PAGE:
Three-quarters of used car buyers would only buy a car with a near-complete service history

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Three quarters of motorists would only buy a used vehicle that has a full or nearly full service history, a new study by has found.

Four-in-10 drivers (42%) would insist on a full service history, with not a single service missed.

The survey explored the impacts that a used vehicle lacking a full service history has on sellers, and comes as a prompt for drivers to continue their regular vehicle servicing despite the cost-of-living crisis, as failing to do so could cost motorists more money down the line.

The research found that 49% of those surveyed would expect a discount of between 10 and 30% on a used vehicle that lacks a full service history, showing the significant impact skimping on maintenance can have on the resale value of a vehicle.

Despite a huge proportion of motorists claiming they would only buy a used vehicle with an entirely full service history, the study also reveals that less than half of motorists would consider servicing their car before selling. This compares to the 60% that would get their car MOT tested before selling.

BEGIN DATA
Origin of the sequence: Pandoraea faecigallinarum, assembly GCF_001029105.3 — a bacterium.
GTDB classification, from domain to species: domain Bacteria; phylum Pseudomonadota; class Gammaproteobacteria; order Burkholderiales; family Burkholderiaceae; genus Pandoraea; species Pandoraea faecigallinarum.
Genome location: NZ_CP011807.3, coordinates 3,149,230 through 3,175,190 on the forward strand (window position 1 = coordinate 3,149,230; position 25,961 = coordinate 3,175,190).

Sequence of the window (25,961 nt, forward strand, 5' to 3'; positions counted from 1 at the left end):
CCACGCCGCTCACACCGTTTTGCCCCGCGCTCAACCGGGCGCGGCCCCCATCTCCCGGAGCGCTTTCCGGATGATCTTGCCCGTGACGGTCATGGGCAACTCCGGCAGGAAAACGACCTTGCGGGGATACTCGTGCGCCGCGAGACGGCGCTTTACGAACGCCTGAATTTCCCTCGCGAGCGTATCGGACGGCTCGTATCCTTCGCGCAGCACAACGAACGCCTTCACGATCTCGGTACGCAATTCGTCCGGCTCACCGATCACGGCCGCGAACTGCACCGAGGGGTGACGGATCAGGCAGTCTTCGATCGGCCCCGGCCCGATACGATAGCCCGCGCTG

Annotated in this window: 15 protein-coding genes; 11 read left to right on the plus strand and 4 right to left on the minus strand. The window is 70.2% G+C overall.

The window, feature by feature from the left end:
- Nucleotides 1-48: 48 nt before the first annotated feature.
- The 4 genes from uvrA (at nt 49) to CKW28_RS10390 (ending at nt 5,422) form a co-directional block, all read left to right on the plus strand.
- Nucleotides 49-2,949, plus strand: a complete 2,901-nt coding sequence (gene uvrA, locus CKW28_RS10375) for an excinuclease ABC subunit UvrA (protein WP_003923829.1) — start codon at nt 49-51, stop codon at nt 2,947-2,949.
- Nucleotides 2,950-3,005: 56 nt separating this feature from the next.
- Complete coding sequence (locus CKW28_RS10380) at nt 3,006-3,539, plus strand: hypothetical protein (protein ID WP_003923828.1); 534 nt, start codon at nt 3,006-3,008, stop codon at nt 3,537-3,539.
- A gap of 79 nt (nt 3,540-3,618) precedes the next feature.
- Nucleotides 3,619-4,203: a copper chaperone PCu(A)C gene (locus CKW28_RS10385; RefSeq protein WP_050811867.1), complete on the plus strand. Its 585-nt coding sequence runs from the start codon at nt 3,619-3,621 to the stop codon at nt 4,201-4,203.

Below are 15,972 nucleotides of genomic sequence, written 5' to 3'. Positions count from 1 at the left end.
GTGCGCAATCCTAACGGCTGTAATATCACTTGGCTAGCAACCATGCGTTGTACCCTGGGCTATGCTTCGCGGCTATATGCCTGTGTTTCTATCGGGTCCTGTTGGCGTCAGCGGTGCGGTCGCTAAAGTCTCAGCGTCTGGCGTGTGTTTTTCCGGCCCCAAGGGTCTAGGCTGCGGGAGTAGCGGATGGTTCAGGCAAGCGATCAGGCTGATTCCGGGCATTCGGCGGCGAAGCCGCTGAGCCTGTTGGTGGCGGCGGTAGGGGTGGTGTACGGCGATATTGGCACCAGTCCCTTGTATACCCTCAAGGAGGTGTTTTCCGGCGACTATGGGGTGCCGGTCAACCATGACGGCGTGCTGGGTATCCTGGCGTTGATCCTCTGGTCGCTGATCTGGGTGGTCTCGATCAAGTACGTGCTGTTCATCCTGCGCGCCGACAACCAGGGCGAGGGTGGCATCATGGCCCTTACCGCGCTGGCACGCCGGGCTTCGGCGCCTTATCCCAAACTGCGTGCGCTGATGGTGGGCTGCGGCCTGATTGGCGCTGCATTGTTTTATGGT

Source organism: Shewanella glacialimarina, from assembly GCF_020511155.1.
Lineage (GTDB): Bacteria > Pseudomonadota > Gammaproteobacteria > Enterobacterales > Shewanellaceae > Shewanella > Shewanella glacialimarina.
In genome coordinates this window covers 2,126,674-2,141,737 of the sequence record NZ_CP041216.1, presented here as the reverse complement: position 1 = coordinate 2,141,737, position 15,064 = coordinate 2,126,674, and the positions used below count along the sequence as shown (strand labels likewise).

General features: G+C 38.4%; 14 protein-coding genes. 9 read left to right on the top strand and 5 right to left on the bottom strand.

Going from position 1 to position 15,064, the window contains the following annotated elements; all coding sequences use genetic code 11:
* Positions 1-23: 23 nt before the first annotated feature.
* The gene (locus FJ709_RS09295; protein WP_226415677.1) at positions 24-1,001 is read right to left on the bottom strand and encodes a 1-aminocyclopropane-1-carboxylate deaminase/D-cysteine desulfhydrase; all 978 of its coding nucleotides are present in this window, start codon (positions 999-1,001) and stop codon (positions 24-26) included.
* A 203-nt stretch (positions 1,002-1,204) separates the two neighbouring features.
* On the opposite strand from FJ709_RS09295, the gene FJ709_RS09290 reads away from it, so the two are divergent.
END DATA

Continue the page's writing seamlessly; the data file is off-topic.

While annual services aren’t mandatory, they are highly encouraged to ensure the optimal performance and reliability of the vehicle. Failure to complete regular vehicle services could lead to mechanical issues that are costly to rectify.

Jessica Potts, Chief Marketing Officer at, said: “While the financial situation in the UK continues to impact millions, it’s understandable why many drivers may be tempted to not get their vehicle serviced.

“However, skimping on servicing is a false economy. The short-term monetary saving will be outweighed by the impact on the resale value of the vehicle, and it risks causing significant mechanical damage – especially to the engine – which will be far costlier to repair or even uneconomical.”

According to a study in December by the UK’s leading garage price comparison site, one-in-three motorists say they plan to skimp on their vehicle’s service due to the cost of living crisis.

“We recommend motorists shop around to find the best price for their vehicle’s service. Motorists should also check what type of service their vehicle is due – for example, if the last service done was a major service, then only a minor or interim service will be required which could cost half as much,” added Potts.

With the cost of living crisis continuing to impact motorists’ pockets, can help drivers find the best prices locally for vehicle MOT tests, servicing, and repairs.

Full information from the study can be found here: Three-Quarters of Used Car Buyers Demand Near-Complete Service History (

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